Why it matters: As Vox’s German Lopez wrote, the case “isn’t just about individual bakeries; (it’s) part of a much broader debate about how LGBT people should be protected in places that are open to and serve the general public.” As with many other cases this term, Justice Anthony Kennedy is the one to watch, as it is likely that the Court’s liberal and conservative wings will split on this question. Kennedy has voted to protect free speech over the years, but he cast the key vote to legalize same-sex marriage in 2015 and is an ardent supporter of that right as well.

The backstory: The Colorado Civil Rights Commission already found that refusing to make the cake violated Colorado’s anti-discrimination law, and the Colorado Court of Appeals upheld the decision in August 2015.

Argument date: Not yet scheduled

Carpenter v. US

The big question: Does law enforcement need probable cause and a warrant to obtain cellphone records?

Why it matters: The Fourth Amendment protects Americans against search and seizure and says that law enforcement must have probable cause to search a suspect’s belonging or home. The way US surveillance law is structured, law enforcement needs probable cause and a warrant to obtain a suspect’s communications on their cellphone, but doesn’t need those things to obtain cellphone records. It matters especially as there’s a heated debate about how much the government can surveil cellphones; a decision could have huge implications for privacy rights.

Who’s involved: The case involves a man named Timothy Carpenter, who was convicted in a series of armed robberies in Ohio and Michigan. Police investigating the case were able to obtain Carpenter’s cellphone records using the Stored Communications Act, which requires a lower standard of proof to obtain records: reasonable suspicion, rather than probable cause.

The backstory: The Sixth Circuit Court of Appeals upheld Carpenter’s conviction in April 2016, agreeing that cellphone records aren’t protected by the Fourth Amendment and don’t need a warrant to be searched.

Argument date: Not yet scheduled

Digital Realty Trust v. Somers

The big question: Does whistleblower protection extend to employees who report wrongdoing internally?

Why it matters: The Dodd-Frank Act already protects government employee whistleblowers who report wrongdoing to the Securities and Exchange Commission, but this case will decide whether the protection should also extend to employees who report things internally. There’s not a lot of legal clarity on this issue, and past courts have deferred to the SEC’s interpretation of the law under Chevron deference, which says that the courts defer to regulatory agencies when they interpret ambiguous laws.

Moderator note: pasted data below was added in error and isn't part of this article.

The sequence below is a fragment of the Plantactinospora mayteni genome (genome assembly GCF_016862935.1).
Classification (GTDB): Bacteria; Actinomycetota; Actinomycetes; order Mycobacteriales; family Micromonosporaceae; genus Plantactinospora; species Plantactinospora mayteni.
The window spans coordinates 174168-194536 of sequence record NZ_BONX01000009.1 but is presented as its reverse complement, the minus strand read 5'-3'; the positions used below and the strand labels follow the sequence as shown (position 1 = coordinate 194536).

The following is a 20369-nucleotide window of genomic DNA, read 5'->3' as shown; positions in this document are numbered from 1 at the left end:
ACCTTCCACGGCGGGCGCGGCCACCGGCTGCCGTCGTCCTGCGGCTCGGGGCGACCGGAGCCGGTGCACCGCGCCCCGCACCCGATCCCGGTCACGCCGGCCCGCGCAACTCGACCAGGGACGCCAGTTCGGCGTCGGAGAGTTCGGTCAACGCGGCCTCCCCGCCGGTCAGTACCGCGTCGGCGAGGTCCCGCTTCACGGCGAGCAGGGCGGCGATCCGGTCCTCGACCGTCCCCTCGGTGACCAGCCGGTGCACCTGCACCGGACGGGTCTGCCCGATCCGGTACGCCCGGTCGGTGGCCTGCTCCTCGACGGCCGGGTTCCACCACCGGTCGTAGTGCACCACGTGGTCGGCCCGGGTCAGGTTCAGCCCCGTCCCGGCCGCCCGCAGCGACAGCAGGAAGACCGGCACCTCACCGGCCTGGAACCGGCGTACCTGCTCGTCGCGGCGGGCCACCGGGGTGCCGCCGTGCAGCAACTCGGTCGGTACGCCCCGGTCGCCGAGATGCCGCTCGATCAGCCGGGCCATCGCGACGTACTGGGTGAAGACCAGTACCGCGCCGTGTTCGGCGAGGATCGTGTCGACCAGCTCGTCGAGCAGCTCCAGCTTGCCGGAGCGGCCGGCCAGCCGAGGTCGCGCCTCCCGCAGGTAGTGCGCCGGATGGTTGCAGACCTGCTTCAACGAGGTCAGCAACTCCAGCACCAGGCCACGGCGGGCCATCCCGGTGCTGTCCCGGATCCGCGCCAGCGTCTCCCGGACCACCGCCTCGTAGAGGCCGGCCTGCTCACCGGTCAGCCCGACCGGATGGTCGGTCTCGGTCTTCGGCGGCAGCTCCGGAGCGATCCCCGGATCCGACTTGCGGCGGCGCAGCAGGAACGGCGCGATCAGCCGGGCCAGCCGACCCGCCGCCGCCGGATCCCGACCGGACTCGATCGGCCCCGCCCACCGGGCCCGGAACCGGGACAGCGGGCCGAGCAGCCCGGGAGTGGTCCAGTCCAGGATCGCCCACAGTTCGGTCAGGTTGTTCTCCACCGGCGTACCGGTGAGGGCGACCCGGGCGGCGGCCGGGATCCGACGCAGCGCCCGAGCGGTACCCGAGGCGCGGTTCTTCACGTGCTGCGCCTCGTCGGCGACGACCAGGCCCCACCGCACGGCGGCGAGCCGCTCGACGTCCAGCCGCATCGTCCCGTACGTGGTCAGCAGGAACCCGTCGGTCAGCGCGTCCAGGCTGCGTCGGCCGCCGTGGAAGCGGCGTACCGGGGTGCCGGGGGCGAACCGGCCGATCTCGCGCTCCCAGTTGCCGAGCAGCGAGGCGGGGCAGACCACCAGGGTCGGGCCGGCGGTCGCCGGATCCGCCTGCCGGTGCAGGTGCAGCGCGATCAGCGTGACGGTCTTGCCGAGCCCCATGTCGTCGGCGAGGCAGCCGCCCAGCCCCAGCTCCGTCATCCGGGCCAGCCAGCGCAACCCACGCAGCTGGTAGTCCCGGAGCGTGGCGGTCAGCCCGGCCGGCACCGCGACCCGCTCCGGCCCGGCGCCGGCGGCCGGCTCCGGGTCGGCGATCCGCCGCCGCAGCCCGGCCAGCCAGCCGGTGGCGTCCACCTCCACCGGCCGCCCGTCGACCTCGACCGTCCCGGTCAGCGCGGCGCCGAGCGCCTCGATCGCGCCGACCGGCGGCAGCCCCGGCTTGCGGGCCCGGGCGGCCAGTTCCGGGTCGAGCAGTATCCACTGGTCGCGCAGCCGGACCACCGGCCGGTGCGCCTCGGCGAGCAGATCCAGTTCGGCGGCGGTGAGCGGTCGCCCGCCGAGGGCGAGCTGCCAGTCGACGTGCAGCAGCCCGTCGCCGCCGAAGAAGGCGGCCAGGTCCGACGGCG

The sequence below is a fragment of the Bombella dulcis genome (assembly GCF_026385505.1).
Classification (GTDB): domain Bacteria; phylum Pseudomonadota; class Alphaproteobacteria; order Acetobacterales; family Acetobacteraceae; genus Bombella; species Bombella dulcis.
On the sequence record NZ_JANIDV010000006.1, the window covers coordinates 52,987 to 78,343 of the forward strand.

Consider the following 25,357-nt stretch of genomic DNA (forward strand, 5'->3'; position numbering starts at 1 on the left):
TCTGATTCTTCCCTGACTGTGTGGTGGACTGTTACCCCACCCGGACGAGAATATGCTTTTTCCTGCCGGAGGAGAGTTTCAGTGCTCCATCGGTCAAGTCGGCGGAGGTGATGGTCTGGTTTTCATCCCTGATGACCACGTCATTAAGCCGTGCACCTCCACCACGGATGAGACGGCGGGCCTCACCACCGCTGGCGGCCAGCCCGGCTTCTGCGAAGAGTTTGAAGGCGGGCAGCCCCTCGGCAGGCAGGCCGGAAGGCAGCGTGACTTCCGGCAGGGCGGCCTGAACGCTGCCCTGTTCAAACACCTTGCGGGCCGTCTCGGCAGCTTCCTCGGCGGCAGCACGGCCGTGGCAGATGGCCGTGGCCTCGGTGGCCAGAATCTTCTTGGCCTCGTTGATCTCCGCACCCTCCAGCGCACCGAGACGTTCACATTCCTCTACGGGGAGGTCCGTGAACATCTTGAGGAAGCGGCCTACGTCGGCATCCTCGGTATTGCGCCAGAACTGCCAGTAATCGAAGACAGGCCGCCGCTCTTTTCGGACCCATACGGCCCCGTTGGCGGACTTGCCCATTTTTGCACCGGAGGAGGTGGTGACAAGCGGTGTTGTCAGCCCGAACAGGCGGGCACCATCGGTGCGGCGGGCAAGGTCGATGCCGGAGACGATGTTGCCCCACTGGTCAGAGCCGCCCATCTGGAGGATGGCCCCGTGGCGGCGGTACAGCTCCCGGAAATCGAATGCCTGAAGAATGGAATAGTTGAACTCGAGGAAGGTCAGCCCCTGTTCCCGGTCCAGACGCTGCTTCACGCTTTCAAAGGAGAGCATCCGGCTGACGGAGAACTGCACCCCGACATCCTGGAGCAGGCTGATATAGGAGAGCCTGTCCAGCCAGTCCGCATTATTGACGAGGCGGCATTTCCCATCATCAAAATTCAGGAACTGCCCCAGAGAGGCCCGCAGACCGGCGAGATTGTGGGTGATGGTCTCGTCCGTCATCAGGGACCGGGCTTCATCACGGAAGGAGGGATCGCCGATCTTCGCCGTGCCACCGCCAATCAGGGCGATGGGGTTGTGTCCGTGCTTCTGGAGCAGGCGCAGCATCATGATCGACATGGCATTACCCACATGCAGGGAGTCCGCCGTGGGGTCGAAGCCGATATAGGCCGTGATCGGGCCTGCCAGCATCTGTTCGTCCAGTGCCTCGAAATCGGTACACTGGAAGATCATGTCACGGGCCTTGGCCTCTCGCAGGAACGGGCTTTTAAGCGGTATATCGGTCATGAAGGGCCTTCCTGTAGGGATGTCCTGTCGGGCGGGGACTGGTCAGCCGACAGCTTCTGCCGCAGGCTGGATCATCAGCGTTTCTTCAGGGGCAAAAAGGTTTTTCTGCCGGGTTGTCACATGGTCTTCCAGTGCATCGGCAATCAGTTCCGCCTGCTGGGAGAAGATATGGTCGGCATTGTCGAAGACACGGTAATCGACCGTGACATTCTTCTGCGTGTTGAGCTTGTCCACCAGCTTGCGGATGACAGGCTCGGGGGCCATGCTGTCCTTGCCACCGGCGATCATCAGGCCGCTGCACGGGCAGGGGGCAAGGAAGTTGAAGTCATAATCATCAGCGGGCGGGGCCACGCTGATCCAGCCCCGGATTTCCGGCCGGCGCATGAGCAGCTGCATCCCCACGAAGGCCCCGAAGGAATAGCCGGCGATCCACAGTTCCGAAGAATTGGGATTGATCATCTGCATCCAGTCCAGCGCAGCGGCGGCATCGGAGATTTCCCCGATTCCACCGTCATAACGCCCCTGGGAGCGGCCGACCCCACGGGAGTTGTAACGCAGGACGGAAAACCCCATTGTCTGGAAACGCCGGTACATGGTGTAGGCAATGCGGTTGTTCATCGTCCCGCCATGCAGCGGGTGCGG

Newly minted Justice Gorsuch has made it clear he thinks Chevron deference — which has been key to decisions on everything from net neutrality to immigration — could be unconstitutional and takes power away from the judicial branch.

Who’s involved: Paul Somers, a former employee of the real estate investment trust company Digital Realty, was fired after he complained internally about misconduct by one of his supervisors. Somers sued his employer using Dodd-Frank, even though he didn’t report securities violations to the SEC and therefore was not given whistleblower protection.

The backstory: The Ninth Circuit allowed the suit against the company to go forward in March 2017, in effect finding that whistleblower law protects employees who report internally too.

Argument date: Not yet scheduled

Christie v. National Collegiate Athletic Association

The big question: Can the federal government stop states from legalizing sports gambling?

Why it matters: On its face, the case is about whether New Jersey can legalize sports gambling. But it has much deeper implications for questions of federalism and states’ rights.

Who’s involved: New Jersey (the case bears the name of Gov. Chris Christie), and a bunch of athletic associations, including the NCAA the NBA, the NFL, and the NHL. New Jersey legalized sports gambling at racetracks and casinos back in 2012. The sports groups tried to thwart the move, citing a federal law called the Professional and Amateur Sports Protection Act of 1992, which essentially bans the government from facilitating sports gambling.

There are exceptions in the law for places where gambling was already legal (including Nevada and Atlantic City), but the federal government wanted to stop that from happening anywhere else. New Jersey is arguing that this is federal overreach.

The backstory: A federal district court ruled against New Jersey’s argument in 2014; the Third Circuit Court of Appeals did the same in 2016.

Argument date: Not yet scheduled